I'm working with numpy arrays of different data types. I would like to know, of any particular array, which elements are NaN. Normally, this is what `np.isnan`

is for.

However, `np.isnan`

isn't friendly to arrays of data type `object`

(or any string data type):

```
>>> str_arr = np.array(["A", "B", "C"])
>>> np.isnan(str_arr)
Traceback (most recent call last):
File "<stdin>", line 1, in <module>
TypeError: Not implemented for this type
>>> obj_arr = np.array([1, 2, "A"], dtype=object)
>>> np.isnan(obj_arr)
Traceback (most recent call last):
File "<stdin>", line 1, in <module>
TypeError: ufunc 'isnan' not supported for the input types, and the inputs could not be safely coerced to any supported types according to the casting rule ''safe''
```

What I would like to get out of these two calls is simply `np.array([False, False, False])`

. I can't just put `try`

and `except TypeError`

around my call to `np.isnan`

and assume that any array that generates a `TypeError`

does not contain NaNs: after all, I'd like `np.isnan(np.array([1, np.NaN, "A"]))`

to return `np.array([False, True, False])`

.

My current solution is to make a new array, of type `np.float64`

, loop through the elements of the original array, `try`

ing to put that element in the new array (and if it fails, leave it as zero) and then calling `np.isnan`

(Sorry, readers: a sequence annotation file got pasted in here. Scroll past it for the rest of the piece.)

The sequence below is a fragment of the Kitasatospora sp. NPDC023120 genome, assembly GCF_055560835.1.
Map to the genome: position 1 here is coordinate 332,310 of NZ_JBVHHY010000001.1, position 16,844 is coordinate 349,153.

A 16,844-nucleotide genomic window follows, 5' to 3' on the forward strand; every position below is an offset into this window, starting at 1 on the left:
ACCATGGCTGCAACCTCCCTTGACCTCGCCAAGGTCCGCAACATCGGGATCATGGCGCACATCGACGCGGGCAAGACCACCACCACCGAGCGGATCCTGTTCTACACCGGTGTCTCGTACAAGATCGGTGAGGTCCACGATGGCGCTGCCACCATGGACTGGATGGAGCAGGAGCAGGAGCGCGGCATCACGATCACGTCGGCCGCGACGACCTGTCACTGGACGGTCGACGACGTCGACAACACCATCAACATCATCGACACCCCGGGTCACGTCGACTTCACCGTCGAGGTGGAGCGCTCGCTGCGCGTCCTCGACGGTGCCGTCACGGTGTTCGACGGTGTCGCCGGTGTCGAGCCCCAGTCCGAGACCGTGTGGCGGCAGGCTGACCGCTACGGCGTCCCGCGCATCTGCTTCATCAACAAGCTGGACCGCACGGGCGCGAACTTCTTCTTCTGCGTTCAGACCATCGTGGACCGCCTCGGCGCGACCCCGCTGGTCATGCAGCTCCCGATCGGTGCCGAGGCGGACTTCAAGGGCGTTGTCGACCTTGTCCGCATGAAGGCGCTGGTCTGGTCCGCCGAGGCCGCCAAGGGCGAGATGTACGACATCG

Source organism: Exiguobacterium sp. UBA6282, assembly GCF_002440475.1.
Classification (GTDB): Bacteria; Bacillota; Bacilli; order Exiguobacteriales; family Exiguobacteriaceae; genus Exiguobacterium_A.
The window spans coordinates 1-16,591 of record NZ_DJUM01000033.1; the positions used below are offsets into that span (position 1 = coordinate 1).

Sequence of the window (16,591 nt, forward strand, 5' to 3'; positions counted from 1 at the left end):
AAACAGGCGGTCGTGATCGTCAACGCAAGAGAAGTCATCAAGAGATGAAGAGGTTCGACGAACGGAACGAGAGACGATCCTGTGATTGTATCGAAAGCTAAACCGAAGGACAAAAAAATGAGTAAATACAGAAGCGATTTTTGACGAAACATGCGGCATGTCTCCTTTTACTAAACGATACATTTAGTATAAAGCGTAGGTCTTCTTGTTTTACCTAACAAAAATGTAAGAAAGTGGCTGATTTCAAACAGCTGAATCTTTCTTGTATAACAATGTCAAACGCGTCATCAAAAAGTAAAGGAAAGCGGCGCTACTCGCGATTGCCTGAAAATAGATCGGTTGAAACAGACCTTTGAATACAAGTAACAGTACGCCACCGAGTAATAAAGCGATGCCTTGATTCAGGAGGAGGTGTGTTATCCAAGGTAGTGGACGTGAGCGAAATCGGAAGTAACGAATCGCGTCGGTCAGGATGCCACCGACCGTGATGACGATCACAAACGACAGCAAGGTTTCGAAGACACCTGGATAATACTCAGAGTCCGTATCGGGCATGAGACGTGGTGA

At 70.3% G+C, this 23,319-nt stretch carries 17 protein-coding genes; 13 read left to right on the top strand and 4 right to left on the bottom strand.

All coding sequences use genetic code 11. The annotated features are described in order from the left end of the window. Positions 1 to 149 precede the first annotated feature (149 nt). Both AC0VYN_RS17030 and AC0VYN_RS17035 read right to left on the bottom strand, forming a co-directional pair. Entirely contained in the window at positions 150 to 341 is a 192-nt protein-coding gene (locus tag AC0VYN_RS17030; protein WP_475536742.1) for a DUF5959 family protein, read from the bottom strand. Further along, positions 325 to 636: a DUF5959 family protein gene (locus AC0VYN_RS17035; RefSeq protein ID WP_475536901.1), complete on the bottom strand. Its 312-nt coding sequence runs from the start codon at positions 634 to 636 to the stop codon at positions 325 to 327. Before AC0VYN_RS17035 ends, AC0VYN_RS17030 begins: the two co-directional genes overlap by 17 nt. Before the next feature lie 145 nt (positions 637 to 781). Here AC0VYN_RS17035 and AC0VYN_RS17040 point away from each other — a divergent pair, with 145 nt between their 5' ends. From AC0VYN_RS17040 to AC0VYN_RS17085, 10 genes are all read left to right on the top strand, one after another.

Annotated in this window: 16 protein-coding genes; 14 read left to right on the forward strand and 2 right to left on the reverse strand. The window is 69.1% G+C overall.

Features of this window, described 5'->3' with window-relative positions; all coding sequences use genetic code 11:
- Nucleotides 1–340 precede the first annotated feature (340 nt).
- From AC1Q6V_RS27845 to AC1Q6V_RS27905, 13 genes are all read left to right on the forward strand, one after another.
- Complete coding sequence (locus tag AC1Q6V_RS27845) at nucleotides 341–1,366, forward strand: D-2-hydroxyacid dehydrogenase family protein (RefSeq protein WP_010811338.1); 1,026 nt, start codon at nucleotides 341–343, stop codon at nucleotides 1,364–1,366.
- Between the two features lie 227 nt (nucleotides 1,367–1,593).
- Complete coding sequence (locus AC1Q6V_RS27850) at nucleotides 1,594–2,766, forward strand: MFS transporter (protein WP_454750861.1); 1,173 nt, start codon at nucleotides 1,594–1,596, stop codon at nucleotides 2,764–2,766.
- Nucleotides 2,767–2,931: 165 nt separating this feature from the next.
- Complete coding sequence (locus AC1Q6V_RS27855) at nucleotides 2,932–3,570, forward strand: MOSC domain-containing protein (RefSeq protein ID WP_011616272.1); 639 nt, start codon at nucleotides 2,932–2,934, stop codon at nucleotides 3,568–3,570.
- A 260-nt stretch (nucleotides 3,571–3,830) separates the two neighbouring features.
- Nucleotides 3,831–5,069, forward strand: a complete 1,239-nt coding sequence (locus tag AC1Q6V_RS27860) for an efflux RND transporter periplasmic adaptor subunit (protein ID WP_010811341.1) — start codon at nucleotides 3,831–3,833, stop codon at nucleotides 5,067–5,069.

on the new array. However, this is of course rather slow. (At least, for large object arrays.)

```
def isnan(arr):
if isinstance(arr, np.ndarray) and (arr.dtype == object):
# Create a new array of dtype float64, fill it with the same values as the input array (where possible), and
# then call np.isnan on the new array. This way, np.isnan is only called once. (Much faster than calling it on
# every element in the input array.)
new_arr = np.zeros((len(arr),), dtype=np.float64)
for idx in xrange(len(arr)):
try:
new_arr[idx] = arr[idx]
except Exception:
pass
return np.isnan(new_arr)
else:
try:
return np.isnan(arr)
except TypeError:
return False
```

This particular implementation also only works for one-dimensional arrays, and I can't think of a decent way to make the `for`

loop run over an arbitrary number of dimensions.

Is there a more efficient way to figure out which elements in an `object`

-type array are NaN?

EDIT: I'm running Python 2.7.10.

Note that `[x is np.nan for x in np.array([np.nan])]`

returns `False`

: `np.nan`

is not always the same object in memory as a different `np.nan`

.

I do not want the *string* `"nan"`

to be considered equivalent to `np.nan`

: I want `isnan(np.array(["nan"], dtype=object))`

to return `np.array([False])`

.

The multi-dimensionality isn't a big issue. (It's nothing that a little `ravel`

-and-`reshape`

ing won't fix. :p)

Any function that relies on the `is`

operator to test equivalence of two NaNs isn't always going to work. (If you think they should, ask yourself what the `is`

operator actually does!)